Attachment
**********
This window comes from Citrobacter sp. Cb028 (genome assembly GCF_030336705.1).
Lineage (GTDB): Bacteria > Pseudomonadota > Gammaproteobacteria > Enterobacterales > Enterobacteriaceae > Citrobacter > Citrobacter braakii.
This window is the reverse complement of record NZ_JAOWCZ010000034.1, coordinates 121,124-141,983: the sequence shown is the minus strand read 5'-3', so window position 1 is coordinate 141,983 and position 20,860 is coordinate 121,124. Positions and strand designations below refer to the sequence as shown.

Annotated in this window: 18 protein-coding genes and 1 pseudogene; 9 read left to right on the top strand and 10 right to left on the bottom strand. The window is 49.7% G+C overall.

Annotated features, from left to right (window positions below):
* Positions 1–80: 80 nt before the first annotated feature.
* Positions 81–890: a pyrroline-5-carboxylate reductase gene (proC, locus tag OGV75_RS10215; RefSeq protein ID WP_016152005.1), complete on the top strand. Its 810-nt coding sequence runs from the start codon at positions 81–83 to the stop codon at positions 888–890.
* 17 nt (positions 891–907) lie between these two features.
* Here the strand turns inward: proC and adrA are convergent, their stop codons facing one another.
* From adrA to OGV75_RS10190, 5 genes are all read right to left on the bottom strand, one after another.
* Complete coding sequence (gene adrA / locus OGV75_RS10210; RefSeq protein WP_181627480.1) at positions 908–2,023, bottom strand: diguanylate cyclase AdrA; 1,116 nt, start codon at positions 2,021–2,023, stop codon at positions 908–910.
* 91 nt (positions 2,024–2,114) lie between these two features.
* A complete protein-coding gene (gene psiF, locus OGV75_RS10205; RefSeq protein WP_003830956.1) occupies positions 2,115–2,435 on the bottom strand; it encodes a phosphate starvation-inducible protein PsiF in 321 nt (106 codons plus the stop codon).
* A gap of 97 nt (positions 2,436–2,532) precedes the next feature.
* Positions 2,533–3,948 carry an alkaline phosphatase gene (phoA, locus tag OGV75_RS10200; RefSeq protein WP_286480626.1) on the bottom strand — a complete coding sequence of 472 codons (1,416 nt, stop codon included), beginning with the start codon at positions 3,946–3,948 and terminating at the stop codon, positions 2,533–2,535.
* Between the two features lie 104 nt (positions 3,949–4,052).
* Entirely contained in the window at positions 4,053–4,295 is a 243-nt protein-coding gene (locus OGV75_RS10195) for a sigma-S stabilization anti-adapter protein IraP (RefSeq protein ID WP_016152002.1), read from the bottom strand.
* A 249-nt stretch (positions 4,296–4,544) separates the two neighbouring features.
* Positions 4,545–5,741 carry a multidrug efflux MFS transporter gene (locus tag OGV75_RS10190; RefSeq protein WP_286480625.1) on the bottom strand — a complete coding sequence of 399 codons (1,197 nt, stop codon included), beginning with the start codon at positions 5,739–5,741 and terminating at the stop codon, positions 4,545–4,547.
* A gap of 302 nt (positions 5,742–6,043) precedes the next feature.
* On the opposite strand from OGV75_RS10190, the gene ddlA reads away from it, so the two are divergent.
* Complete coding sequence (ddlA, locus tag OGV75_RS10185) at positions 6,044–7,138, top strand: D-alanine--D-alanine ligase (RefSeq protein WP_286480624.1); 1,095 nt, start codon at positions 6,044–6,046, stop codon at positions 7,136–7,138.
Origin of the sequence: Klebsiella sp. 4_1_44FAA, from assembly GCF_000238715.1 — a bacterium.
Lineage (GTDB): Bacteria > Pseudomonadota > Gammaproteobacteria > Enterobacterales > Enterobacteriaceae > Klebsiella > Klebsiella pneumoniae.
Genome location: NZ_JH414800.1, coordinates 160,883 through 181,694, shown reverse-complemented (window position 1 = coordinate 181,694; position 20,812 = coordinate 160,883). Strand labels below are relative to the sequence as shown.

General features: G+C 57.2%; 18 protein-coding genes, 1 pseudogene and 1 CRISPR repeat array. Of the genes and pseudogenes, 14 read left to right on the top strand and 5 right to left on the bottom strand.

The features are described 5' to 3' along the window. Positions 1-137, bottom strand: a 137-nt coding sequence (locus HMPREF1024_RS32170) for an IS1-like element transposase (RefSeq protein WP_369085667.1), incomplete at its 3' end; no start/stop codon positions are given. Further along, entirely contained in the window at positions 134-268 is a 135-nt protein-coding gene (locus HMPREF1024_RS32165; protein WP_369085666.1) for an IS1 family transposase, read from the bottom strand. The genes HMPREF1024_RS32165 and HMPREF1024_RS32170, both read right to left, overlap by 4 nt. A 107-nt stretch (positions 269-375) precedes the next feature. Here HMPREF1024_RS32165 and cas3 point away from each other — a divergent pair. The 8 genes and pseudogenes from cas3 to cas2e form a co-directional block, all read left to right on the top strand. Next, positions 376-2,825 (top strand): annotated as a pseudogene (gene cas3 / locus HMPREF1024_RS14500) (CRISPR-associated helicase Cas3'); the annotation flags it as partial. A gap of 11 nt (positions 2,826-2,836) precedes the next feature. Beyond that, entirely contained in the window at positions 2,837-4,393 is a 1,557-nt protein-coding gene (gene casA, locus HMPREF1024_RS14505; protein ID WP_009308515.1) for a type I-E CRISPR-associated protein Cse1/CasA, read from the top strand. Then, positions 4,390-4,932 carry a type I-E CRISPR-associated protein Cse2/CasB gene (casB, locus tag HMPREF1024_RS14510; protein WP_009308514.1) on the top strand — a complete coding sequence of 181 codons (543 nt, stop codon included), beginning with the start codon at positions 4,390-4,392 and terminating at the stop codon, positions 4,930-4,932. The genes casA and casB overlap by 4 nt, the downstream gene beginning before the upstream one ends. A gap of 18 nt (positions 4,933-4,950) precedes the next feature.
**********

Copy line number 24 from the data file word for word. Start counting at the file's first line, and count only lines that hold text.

Lineage (GTDB): Bacteria > Pseudomonadota > Gammaproteobacteria > Enterobacterales > Enterobacteriaceae > Klebsiella > Klebsiella pneumoniae.